Image Source: Netflix
Netflix (NASDAQ: NFLX) just took a big step toward its goal of building a service to rival Time Warner's (NYSE: TWX) HBO.
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The streaming video giant's new thriller, Stranger Things, has raced to the top of IMDB's list of most popular TV shows. CEO Reed Hastings celebrated the news in a Facebook post where he couldn't help but point out that it pushed HBO's Game of Thronesblockbuster out of the No. 1 position.
Netflix doesn't release audience numbers, so it's always a guessing game to figure whether any particular series is resonating with streamers. Still, Netflix appears to have a major hit on its hands.
Stranger Things was the most streamed original series in the week after its launch, according to Parrot Analytics. Its viewing demand was over three times that of the second place show, the popular Orange is the New Black.
Game of Thrones still held the top spot in overall TV demand, but Stranger Things notched a solid second place showing with demand putting it well ahead of established hits like Mr. Robot and The Walking Dead. The show has also garnered a 97% audience score on Rotten Tomatoes (where it's also listed as the site's most popular series).
Netflix was already feeling flush from its banner haul of Emmy nominations. It received 54 nods, up from 34 last year, to make it the third most-nominated network behind just HBO and FX. HBO continued to set the standard with 94 primetime nominations, 23 of which went to Game of Thrones.
The gap is narrowing, though. Last year there were 92 nominations that separated Netflix from HBO. This time around, it was just 40.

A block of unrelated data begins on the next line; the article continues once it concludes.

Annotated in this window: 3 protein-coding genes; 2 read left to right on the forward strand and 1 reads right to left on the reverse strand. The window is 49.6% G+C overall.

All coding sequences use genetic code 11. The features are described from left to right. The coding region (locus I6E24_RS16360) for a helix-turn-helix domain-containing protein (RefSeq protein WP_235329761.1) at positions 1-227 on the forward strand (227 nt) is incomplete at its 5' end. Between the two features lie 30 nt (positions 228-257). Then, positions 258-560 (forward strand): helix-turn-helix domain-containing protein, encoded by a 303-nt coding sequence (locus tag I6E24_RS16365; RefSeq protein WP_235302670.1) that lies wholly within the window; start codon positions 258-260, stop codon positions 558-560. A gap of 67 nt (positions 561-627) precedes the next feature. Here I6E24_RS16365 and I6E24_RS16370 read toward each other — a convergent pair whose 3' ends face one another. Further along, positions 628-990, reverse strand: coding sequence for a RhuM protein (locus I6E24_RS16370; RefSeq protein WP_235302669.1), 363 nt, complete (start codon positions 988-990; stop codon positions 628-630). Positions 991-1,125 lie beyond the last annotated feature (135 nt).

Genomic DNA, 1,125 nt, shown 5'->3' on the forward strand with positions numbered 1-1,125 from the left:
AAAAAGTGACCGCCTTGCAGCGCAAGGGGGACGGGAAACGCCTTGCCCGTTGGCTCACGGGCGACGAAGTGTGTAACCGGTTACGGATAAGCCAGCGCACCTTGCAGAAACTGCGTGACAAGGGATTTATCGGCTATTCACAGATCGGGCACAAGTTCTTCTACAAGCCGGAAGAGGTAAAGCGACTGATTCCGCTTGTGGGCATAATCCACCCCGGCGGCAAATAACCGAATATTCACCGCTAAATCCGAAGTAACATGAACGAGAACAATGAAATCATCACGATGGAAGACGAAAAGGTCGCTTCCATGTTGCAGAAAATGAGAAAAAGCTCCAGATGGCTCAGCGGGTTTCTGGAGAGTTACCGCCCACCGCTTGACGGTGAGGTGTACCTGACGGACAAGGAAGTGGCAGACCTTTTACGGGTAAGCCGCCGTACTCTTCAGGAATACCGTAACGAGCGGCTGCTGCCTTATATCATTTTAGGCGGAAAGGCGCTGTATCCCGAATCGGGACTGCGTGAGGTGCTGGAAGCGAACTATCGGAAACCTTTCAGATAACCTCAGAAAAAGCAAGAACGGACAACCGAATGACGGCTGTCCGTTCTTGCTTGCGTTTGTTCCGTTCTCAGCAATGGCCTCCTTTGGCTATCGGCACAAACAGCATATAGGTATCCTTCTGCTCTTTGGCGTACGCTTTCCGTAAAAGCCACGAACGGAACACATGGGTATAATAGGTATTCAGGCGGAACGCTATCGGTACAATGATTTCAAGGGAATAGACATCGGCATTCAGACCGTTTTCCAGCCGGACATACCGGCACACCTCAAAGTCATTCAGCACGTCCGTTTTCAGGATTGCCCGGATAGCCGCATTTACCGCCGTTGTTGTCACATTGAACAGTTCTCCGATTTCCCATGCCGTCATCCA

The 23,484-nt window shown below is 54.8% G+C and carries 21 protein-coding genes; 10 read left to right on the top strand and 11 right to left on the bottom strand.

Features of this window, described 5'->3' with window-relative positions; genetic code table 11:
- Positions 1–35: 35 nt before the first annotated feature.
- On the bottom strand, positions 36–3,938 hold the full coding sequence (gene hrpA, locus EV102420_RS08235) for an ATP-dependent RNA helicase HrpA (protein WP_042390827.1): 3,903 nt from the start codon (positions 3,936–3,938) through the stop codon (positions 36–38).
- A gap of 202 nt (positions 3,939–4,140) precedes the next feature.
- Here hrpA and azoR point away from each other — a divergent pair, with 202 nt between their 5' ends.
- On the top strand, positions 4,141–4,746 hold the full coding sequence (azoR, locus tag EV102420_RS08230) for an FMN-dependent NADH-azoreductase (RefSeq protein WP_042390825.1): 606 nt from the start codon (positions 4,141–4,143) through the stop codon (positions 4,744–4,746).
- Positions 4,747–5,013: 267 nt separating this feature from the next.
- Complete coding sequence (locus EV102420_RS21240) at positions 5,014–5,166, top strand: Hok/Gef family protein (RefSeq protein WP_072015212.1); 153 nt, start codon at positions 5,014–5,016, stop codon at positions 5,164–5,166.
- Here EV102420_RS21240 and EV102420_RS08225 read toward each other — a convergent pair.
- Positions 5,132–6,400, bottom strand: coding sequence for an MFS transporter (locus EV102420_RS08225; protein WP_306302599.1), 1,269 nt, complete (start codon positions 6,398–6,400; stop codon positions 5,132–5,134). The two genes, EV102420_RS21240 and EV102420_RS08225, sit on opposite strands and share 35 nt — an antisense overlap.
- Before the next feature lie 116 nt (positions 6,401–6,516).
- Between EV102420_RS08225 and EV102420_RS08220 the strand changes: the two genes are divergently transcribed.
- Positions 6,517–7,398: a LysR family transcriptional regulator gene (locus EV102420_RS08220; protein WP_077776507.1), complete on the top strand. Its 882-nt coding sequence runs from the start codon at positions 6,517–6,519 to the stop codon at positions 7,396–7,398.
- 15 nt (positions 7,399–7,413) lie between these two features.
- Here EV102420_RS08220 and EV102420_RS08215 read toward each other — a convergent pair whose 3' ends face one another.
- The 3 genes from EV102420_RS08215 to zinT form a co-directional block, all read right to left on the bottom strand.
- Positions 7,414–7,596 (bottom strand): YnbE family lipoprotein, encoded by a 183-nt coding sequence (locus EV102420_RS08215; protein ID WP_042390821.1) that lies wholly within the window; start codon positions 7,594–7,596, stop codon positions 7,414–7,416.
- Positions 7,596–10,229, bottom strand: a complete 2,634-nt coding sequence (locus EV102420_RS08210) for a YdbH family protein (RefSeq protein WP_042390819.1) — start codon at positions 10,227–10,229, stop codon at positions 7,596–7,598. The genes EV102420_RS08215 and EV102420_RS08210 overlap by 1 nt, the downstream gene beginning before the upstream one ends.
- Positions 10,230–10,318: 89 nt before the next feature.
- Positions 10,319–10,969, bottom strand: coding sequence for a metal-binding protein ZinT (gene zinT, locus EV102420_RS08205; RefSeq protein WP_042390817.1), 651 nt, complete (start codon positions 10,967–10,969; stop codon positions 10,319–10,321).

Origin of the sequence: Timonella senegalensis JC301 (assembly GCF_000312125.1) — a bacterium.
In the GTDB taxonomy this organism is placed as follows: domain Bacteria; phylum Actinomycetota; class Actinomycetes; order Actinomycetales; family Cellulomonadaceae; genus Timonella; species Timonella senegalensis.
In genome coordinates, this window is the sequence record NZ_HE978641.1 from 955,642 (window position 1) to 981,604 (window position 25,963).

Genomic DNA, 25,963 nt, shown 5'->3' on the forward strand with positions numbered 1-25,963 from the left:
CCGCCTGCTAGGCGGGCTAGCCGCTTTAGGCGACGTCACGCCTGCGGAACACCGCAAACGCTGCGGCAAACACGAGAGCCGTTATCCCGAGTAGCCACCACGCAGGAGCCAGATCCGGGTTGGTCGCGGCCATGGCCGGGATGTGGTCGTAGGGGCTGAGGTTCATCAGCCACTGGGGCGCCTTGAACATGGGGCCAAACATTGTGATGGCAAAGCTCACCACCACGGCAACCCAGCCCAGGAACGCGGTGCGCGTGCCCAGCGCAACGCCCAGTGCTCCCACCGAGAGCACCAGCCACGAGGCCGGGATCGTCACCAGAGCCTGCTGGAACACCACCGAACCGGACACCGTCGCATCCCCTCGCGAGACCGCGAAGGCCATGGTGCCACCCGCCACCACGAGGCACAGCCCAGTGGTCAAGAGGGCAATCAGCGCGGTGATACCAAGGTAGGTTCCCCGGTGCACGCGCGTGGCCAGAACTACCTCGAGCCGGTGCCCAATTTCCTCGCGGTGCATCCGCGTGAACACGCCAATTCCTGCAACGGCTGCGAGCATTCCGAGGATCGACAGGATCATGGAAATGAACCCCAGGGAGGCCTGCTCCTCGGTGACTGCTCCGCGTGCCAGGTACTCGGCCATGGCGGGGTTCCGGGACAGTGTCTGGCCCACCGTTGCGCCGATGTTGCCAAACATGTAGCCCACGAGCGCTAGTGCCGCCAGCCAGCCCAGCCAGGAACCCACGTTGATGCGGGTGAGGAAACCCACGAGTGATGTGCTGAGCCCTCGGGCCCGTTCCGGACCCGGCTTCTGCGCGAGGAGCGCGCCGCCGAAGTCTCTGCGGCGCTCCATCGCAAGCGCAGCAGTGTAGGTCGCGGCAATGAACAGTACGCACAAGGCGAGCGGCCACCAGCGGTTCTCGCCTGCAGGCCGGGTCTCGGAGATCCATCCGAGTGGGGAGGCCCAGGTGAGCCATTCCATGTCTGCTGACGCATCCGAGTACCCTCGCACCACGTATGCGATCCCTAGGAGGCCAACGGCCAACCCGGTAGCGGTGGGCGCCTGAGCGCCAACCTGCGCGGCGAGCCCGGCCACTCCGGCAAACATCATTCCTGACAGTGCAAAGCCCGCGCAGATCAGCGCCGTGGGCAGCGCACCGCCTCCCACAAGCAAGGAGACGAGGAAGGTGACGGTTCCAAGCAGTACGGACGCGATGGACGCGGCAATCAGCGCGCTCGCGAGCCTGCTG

Image Source: Netflix
Buzz from original series can have a positive impact on Netflix's growth. In fact, when the company has significantly outperformed management's subscriber projections, it's usually due to the popularity of just a few exclusive shows.
In last year's second quarter, for example, membership gains were 33% higher than Hastings and his team had forecast. Executives credited "the growing strength of our original programming slate," which at the time included the additions of Sense8 and season 3 of Orange is the New Black, for the surprising growth. Netflix is currently forecasting very minor subscriber gains in the U.S. this quarter. A breakout hit could easily lift actual results higher, though, especially in the seasonally weak summer quarter.
The long-term benefit is all about branding. Netflix has beenspending billions to raise the bar on quality. Better content, in addition to attracting new members, tends to keep existing subscribers highly engaged with the service and thus less likely to cancel.
Improved content should also help raise the perceived value of the service, which is something that Netflix is struggling with right now. Cancellation rates jumped last quarter as the company rolled out price increases to its massive user base. It didn't matter to many longtime members that the fee boost was actually a delayed hike from two years ago -- they saw it as a new charge that they weren't willing to pay.
Hastings and his team believe the elevated cancellation rates will persist into the third quarter this year before things return to normal as the pricing change rollout ends in the fourth quarter. "People don't like price increases, we know that," he recently told investors. "It's a necessary phase for us to get through," he said, because it helps fund investments in better content.
A hit show like Stranger Thingsshould help convince wavering subscribers to stick around and pay the extra $1 or $2 per month, lifting Netflix's growth prospects for the current quarter, before its Disneypartnership likely accomplishes the same feat beginning in September.
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Demitrios Kalogeropoulos owns shares of Facebook, Netflix, and Walt Disney. The Motley Fool owns shares of and recommends Facebook, Netflix, Time Warner, and Walt Disney. Try any of our Foolish newsletter services free for 30 days. We Fools may not all hold the same opinions, but we all believe that considering a diverse range of insights makes us better investors. The Motley Fool has a disclosure policy.